Monday, 10 July 2017

Japanese knitting patterns

come with their own unique set of instructions. Japanese crochet patterns do too.
Most of them are beautifully designed. They are so well designed that I can read them.
No, I do not read Japanese. I can read less Japanese than I can read Chinese - and I could never read Chinese as such.
I had to learn some Chinese characters once. It was part of some research I was doing. I didn't learn them as Chinese...that is, to say them in Chinese. I read them in their English meanings instead. Now I can only remember a few for words like "man", "woman", "tree", "moon" and "middle". I am not sure how useful they would be if I went to China. I can the equivalent of "how are you?" to my Chinese neighbours and that is about it. 
Japanese is even more complex. It has katakana, hiragana and kanji - and they throw in some romaji (roman letters) for good measure. I don't even pretend to understand it.
But, I can "read" a knitting or crochet pattern because the sensible Japanese craftspeople use diagrams. These diagrams use standard ways of doing things. They use nice, neat western style numerals - the sort the West took from the Middle East all those centuries ago. They use standard symbols in charts. 
I don't use other people's knitting patterns. I am much too lazy a cat to bother with that. I prefer to do my own thing. But, I look at other patterns and I will use elements from them.  
Japanese knitting patterns are also remarkably useful teaching tools. The very fact that they are diagrammatic helps a knitter see how the entire garment or object is constructed. The diagram can show how one piece fits into another too, and perhaps how a pattern moves from one point to another. 
      "I can't follow a chart!" and "I'm no good at reading that sort of thing!" I have heard my fellow knitters and crocheters wail. 
Yesterday one of them turned up looking for some help. She had, in the belief she "couldn't follow a chart" written out a very complex pattern in "long hand" - the line by line instructions. It was several pages long.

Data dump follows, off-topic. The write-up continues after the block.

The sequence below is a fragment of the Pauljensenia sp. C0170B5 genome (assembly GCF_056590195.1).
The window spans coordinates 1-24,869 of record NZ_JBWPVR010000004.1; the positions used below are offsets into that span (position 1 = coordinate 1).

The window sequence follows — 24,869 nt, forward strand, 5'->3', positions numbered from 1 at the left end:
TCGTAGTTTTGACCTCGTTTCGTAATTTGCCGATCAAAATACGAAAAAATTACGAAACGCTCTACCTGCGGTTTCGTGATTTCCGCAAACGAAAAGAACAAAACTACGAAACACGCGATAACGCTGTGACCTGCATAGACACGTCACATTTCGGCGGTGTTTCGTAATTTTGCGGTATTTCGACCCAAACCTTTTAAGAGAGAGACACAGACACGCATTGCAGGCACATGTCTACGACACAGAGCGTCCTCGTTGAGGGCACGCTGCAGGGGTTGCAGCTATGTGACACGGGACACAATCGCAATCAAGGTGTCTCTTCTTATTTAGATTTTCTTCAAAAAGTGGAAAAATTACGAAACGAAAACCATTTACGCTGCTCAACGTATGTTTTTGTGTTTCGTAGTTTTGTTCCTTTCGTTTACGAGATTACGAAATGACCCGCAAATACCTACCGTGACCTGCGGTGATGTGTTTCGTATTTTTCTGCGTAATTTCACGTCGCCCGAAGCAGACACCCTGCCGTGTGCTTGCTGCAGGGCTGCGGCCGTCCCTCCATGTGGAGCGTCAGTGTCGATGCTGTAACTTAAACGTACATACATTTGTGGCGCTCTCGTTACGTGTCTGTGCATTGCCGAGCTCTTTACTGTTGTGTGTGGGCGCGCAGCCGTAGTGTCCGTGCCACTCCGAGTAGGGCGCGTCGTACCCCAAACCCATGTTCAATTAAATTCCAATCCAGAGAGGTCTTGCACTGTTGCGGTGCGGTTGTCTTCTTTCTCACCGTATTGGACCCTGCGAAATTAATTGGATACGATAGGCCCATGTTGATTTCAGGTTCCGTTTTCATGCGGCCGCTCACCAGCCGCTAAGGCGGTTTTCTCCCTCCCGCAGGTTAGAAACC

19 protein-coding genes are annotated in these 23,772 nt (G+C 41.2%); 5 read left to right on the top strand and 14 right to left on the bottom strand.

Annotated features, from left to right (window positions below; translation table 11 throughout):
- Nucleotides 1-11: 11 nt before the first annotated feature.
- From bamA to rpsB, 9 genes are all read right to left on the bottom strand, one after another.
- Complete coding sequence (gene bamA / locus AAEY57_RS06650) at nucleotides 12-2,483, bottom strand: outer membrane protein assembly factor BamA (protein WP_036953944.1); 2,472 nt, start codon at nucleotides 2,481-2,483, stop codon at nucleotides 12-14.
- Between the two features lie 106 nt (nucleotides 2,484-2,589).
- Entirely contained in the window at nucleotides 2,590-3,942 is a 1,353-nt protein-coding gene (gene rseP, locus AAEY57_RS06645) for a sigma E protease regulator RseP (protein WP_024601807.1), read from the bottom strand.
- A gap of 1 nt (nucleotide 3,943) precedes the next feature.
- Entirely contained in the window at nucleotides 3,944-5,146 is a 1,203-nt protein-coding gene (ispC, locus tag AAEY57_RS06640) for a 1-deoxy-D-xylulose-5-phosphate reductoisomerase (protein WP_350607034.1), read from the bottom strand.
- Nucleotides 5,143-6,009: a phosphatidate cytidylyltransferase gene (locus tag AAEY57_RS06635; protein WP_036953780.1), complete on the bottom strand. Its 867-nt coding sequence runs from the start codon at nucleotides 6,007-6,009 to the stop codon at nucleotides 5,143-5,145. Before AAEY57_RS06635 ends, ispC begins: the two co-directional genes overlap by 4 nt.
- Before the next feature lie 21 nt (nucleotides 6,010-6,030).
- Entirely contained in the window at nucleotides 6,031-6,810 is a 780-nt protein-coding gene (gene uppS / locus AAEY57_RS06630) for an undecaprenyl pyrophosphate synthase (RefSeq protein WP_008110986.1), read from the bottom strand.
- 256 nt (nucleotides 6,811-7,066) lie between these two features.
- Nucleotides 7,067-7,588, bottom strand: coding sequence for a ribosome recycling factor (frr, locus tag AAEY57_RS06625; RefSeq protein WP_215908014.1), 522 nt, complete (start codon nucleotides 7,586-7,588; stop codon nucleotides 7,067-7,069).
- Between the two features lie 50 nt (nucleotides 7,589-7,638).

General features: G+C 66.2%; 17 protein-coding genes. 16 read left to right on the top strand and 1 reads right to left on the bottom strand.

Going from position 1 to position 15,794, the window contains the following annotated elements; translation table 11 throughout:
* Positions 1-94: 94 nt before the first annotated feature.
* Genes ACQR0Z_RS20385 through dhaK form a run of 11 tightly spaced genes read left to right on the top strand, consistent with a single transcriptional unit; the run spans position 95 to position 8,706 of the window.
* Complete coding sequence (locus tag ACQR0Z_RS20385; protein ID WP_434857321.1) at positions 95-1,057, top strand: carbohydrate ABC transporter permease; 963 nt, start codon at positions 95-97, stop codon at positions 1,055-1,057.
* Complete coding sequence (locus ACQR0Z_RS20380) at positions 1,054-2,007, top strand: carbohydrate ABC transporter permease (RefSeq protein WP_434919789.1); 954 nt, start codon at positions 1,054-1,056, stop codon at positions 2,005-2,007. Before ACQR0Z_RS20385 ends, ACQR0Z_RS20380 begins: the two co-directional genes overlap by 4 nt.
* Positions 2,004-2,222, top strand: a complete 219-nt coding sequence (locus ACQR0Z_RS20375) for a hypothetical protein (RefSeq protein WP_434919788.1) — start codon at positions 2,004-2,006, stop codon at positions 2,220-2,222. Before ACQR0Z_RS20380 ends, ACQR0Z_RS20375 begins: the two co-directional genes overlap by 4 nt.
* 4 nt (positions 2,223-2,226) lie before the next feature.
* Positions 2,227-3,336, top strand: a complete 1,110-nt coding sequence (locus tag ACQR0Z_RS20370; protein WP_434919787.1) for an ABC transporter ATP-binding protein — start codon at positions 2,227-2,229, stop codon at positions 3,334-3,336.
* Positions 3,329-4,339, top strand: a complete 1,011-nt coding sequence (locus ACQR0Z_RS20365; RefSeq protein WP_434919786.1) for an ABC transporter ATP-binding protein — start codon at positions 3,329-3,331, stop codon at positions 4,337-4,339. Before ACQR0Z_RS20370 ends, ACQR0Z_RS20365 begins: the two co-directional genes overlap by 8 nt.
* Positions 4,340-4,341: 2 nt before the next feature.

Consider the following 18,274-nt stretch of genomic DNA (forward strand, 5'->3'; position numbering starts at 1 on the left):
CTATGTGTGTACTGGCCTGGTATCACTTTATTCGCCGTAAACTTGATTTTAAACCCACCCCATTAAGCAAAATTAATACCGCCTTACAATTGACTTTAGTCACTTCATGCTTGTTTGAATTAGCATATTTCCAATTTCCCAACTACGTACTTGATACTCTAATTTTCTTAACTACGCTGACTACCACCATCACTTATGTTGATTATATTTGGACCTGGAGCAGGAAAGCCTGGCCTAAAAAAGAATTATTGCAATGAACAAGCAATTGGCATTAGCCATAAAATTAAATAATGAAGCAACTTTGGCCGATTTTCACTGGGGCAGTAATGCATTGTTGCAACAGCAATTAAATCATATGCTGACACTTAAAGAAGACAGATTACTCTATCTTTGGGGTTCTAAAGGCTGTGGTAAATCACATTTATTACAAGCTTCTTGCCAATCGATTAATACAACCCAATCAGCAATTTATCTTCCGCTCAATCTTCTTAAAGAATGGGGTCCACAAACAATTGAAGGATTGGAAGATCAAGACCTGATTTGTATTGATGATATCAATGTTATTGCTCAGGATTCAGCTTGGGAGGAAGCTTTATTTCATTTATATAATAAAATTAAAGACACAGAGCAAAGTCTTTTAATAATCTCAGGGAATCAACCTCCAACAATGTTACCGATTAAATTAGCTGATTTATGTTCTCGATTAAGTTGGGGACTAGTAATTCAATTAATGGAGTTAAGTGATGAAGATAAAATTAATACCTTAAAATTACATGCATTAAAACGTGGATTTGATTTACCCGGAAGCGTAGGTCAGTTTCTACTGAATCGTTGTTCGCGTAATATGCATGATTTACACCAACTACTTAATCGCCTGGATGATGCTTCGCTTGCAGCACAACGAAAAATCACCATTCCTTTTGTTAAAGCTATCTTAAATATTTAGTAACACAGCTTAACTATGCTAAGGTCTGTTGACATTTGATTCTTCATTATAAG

She was in a mess and nearly in tears. She "loves" the pattern but she told me "I can't get it right". 
I sent her off to the library (fortunately open on a Sunday afternoon) and told her to use the photocopier to enlarge the chart - enlarge it by at least 200% and make a dozen copies. She growled off and came back about half an hour later still with her "it won't work" attitude. 
I made her a cup of tea and then we went through the first half of the thirty-two rows. I showed her, one action at a time, what she had to do to get it right. This is something I actually find physically very difficult to do. Perhaps that helped a bit this time. I was showing her that, if I could do it, she could do it too.
We got to a point where the pattern reverses itself. She could see that. She could see where she was going. It made sense. 
She was working with one sheet of paper - marking the lines off with a high lighter as she went.
And yes, she thought the Japanese designers might just have something with this charting business.

1 comment:

Melodye Traupel said...

When the symbol means one thing on one row and something else on another row, I get confused very easily. But I can understand why it is done that way. I am pretty hopeless at charted knitting but oddly enough, find crochet charts much easier to read and follow. I've had lots and lots of knitting classes but not a one in crochet. Maybe that has something to do with it?
USA Sister Cat